Thursday, February 29, 2024
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Apple files for patent for an ‘energy absorbing assembly’ for an automobile

This will certainly add fuel to the rumor that Apple will build its own automobile (an Apple Car): the tech giant has filed for an assembly for an “energy absorbing assembly” for a vehicle.

In the patent filing, Apple notes that, during an impact of an automobile with respect to another vehicle or a fixed object, the body structure of the vehicle may be subjected to extreme forces that can cause deformation of the body structure. Certain portions of the body structure may be reinforced to resist deformation. This may be the case, for example, for portions of the vehicle’s body structure that surround the passenger compartment of the vehicle. 

By reinforcing structures surrounding the passenger compartment, intrusion of body structures into the passenger compartment can be reduced. Other portions of a vehicle’s body structure may be designed such that they are able to deform in a controlled manner. When these portions of the vehicle’s body structure deform, part of the energy of the impact is absorbed by the deformation. 

Many vehicle designs include a front beam structure designed to absorb energy from impacts involving the front end of the vehicle. The front beam structure is positioned forward of the passenger compartment, and typically includes one or more beams that extend in a longitudinal direction of the vehicle. Each of these beams is configured so that it deforms and shortens during an impact, such as by crushing. The amount of deformation (e.g. longitudinal shortening) that these beams experience during an impact is directly related to the amount of energy that the beams absorb. Thus, a longer beam is typically able to absorb more energy during an impact.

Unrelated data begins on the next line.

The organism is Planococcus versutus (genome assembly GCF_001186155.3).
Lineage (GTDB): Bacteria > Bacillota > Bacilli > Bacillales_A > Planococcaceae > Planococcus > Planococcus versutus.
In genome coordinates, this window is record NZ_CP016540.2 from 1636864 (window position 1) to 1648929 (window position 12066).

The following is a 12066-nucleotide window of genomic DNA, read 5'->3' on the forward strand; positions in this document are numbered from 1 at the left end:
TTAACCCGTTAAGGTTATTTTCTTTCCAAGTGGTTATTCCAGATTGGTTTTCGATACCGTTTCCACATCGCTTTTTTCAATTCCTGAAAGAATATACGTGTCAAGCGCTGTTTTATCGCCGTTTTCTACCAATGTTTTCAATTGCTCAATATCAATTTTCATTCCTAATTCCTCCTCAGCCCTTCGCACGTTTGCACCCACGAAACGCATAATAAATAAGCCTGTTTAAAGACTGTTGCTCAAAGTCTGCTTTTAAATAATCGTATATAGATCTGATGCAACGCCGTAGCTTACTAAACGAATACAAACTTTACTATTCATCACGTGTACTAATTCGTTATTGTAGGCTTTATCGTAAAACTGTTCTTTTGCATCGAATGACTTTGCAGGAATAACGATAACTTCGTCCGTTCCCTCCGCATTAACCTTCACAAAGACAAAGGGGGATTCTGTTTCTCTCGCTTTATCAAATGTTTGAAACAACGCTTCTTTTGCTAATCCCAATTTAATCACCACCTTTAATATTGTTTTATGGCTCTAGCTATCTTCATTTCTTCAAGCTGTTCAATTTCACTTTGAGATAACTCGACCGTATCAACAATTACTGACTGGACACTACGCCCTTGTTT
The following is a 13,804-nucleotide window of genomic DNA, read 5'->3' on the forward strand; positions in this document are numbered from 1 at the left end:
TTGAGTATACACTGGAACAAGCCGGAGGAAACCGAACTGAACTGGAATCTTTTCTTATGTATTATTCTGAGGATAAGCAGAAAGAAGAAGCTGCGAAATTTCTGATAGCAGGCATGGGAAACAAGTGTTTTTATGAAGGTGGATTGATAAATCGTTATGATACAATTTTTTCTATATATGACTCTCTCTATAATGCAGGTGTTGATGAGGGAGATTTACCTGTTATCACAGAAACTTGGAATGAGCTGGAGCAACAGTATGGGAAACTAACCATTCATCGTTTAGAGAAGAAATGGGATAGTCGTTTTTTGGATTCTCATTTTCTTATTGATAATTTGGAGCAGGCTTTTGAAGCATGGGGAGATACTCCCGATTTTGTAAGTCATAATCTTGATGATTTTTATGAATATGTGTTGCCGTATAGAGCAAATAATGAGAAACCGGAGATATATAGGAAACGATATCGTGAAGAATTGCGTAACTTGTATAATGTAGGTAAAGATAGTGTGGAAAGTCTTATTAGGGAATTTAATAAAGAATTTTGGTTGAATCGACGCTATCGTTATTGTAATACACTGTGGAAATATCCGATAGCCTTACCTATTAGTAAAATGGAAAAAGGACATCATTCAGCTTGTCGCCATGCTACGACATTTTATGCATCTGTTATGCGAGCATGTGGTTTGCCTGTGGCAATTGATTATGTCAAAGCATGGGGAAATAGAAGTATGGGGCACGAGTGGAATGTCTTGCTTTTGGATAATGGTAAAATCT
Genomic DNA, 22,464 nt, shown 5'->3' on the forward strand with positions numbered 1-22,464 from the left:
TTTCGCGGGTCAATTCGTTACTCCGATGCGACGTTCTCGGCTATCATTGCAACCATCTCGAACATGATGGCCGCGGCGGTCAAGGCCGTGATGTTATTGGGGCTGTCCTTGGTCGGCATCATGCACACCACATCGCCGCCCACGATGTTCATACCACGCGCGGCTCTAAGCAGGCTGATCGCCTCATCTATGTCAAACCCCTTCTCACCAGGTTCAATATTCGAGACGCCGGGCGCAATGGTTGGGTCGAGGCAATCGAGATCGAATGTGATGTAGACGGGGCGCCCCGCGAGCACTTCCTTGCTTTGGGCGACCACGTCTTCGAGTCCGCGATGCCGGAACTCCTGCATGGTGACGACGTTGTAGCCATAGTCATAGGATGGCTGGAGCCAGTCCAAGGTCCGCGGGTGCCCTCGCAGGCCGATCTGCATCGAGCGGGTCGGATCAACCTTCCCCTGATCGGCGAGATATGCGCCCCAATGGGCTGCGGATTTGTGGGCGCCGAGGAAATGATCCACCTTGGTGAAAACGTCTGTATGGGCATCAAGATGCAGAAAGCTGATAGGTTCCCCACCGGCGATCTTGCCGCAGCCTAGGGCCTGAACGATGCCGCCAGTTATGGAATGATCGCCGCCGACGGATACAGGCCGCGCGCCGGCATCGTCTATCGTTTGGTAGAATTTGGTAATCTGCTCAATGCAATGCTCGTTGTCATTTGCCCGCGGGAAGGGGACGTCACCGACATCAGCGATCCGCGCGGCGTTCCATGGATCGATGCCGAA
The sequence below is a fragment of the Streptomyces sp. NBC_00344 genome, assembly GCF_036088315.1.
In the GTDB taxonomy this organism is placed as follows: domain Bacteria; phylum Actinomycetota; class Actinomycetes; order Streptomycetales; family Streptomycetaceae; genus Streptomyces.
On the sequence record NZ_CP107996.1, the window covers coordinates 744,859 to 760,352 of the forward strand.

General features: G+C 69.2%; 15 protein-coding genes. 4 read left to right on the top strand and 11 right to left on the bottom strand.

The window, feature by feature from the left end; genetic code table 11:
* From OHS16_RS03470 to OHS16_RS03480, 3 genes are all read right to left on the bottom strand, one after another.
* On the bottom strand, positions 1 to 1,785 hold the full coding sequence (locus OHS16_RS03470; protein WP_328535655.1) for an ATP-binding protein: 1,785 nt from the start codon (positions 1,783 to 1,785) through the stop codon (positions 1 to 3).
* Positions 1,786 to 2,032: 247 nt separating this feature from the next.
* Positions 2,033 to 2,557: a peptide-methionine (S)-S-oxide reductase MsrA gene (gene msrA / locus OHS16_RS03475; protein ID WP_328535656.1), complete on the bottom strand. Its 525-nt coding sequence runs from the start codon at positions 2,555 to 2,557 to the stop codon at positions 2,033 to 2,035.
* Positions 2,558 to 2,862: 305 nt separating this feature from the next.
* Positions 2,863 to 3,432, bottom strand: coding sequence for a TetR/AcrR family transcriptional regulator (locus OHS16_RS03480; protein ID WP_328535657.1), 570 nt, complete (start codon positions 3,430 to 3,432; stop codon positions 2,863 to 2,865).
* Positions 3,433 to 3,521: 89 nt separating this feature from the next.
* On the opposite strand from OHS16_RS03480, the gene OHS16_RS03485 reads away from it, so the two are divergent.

Apple thinks the solution is “ab energy absorbing assembly includes a beam that extends in a first direction, a structural member that extends in a second direction transverse to the beam, a load transfer structure that restrains motion of the beam relative to the structural member by transferring lateral loads between the beam and the structural member, and a recess defined in the structural member.” The beam is configured to shorten during an impact to define a failed portion of the beam, and the beam is connected to the structural member such that the failed portion of the beam is at least partially receivable in the recess.”

Of course, Apple files for — and is granted — lots of patents by the U.S. Patent & Trademark Office. Many are for inventions that never see the light of day. However, you never can tell which ones will materialize in a real product.

Dennis Sellers
the authorDennis Sellers
Dennis Sellers is the editor/publisher of Apple World Today. He’s been an “Apple journalist” since 1995 (starting with the first big Apple news site, MacCentral). He loves to read, run, play sports, and watch movies.